Orion’s European Service Module “wall” panels

Credits: NASA–Radislav Sinyak

Credits: NASA–Radislav Sinyak

Credits: NASA–Radislav Sinyak

Credits: NASA–Radislav Sinyak

In a series of blog posts based on images taken at Thales Alenia Space building facility in Turin, Italy, we will have a look at the vertical panels that form part of Orion’s European Service Module primary structure, these images show work on the second service module that will propel astronauts beyond the Moon and provide essentials such as water, air, electricity and power.

The black panels are prepared on a table before being installed into the Service Module vertically. They are made of a lightweight composite material known as carbon-fibre reinforced-plastic. The honeycomb structure provides rigidity while keeping weight down.

Credits: NASA–Radislav Sinyak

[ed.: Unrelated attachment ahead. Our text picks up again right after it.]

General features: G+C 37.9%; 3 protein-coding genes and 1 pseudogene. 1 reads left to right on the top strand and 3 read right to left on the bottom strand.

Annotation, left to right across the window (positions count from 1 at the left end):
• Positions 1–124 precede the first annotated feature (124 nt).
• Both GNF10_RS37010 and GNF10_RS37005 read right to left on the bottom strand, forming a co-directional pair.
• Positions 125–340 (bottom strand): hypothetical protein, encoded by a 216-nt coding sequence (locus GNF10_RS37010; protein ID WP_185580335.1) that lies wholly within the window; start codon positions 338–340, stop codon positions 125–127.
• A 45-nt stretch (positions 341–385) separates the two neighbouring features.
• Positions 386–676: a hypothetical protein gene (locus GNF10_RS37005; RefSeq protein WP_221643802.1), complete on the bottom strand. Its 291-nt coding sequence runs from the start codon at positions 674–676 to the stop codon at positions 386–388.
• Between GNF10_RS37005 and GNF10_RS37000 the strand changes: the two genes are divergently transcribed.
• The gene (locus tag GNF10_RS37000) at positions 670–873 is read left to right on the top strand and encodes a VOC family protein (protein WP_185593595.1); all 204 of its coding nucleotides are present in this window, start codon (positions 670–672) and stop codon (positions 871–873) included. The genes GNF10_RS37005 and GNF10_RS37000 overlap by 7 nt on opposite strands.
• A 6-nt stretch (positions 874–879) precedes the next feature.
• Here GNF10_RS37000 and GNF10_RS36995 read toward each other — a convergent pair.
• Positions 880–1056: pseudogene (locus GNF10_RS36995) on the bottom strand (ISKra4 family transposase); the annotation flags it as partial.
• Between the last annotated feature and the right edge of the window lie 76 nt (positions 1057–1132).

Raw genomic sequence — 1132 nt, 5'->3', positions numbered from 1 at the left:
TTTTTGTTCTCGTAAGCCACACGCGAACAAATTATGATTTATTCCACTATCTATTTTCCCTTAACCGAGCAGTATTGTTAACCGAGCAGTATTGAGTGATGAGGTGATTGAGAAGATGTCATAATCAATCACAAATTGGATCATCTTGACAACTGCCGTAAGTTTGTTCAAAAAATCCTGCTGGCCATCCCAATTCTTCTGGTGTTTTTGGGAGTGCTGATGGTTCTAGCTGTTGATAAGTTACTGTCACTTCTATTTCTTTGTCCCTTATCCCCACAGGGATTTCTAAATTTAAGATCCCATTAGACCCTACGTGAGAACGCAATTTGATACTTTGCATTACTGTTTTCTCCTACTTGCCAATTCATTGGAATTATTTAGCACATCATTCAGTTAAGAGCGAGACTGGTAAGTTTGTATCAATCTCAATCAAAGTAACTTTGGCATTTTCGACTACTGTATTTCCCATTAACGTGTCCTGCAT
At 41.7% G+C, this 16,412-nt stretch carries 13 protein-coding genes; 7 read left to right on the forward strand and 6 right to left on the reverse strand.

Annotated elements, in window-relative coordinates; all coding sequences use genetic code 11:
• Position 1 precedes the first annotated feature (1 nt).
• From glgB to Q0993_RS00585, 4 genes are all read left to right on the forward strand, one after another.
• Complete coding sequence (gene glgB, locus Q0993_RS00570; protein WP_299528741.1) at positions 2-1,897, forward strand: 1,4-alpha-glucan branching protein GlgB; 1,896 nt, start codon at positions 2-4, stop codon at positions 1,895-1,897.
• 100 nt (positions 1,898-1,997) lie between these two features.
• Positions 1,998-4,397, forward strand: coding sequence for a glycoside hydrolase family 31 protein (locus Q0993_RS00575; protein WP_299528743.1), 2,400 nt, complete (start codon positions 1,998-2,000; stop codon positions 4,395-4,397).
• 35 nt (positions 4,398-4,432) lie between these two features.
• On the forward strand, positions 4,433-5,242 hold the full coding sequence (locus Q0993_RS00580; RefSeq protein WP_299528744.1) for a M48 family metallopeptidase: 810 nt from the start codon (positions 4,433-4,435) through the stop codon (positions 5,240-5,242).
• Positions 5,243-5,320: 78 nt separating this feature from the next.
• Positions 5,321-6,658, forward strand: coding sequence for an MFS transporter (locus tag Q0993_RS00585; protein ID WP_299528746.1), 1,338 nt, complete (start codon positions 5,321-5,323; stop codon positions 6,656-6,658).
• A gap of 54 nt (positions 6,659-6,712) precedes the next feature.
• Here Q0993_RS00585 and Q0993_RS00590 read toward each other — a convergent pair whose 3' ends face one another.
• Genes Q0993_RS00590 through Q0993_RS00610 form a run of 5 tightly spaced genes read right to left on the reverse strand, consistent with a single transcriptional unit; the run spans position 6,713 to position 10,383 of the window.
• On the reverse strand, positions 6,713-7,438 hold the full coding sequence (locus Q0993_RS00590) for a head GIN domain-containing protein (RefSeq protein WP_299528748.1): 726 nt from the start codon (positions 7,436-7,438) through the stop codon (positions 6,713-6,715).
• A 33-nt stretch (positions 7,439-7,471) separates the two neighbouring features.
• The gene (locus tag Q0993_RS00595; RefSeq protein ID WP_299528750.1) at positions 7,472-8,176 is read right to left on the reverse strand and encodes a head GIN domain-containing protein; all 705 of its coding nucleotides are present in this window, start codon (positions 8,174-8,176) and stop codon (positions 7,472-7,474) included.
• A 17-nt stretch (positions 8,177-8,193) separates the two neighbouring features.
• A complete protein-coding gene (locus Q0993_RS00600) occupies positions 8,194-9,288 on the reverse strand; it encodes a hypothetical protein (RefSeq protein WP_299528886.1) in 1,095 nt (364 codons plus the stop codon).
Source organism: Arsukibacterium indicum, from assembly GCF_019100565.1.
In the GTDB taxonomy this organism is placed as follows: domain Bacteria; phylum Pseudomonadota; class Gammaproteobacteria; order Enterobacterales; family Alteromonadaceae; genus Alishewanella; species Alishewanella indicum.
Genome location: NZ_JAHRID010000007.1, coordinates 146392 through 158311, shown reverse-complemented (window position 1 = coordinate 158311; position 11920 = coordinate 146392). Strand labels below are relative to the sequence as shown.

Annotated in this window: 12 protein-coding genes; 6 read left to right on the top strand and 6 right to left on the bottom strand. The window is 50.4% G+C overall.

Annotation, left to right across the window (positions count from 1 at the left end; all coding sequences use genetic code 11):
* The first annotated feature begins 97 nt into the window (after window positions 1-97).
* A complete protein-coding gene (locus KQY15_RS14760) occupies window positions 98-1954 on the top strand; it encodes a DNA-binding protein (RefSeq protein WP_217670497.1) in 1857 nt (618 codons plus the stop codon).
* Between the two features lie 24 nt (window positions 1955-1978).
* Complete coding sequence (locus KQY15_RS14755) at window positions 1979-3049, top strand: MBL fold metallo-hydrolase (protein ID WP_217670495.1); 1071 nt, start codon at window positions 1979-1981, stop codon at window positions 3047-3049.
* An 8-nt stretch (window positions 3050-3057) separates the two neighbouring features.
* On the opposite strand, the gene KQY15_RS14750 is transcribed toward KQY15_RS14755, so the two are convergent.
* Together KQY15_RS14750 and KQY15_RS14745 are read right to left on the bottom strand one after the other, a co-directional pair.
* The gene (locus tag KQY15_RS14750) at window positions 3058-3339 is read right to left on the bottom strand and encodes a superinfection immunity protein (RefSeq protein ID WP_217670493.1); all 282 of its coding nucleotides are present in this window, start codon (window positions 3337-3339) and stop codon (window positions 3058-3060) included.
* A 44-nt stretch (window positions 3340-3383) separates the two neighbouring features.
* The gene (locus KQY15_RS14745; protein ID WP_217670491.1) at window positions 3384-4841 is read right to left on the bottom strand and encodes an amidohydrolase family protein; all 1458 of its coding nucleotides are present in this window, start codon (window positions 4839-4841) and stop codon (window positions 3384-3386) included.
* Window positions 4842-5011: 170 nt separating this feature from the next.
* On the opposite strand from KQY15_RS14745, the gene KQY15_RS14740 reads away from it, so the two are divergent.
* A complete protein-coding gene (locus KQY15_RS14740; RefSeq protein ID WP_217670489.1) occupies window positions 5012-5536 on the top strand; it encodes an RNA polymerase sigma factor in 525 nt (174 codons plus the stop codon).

Credits: NASA–Radislav Sinyak

The large holes when installed keep the weight down even more but also allow the technicians and engineers access to the mass of meticulously laid cables to be installed – over 11 km in total! The silver circles are mounting points for equipment and cables. Most of these will be installed in Bremen, Germany, at the Airbus integration hall where the complete service module is assembled.

Inside the four panels two helium tanks will be installed that will be used to push propellant to Orion’s engines during its mission.

Brackets for holding the tank bulkheads (discussed in this blog post) are already attached to the bottom bulkhead and ready for installing the top bulkhead. In the photo below the engineers are standing in the hole that allows room for the propellant tanks.

These images show the beginnings of the spacecraft structure that will send human beings further from Earth than ever before – we will keep you updated in more blog posts.

Credits: NASA–Radislav Sinyak

Credits: NASA–Radislav Sinyak

Comments

1 Comment

  • Scott Myers says:

    Great honeycomb product used in aircraft for quite some time. May want to add some kevlar in that weave to increase strength and durability if “temperature and weight” isn’t an issue. FYI,..various thicknesses of scrap honeycomb can double nicely as a light modifier for photography.

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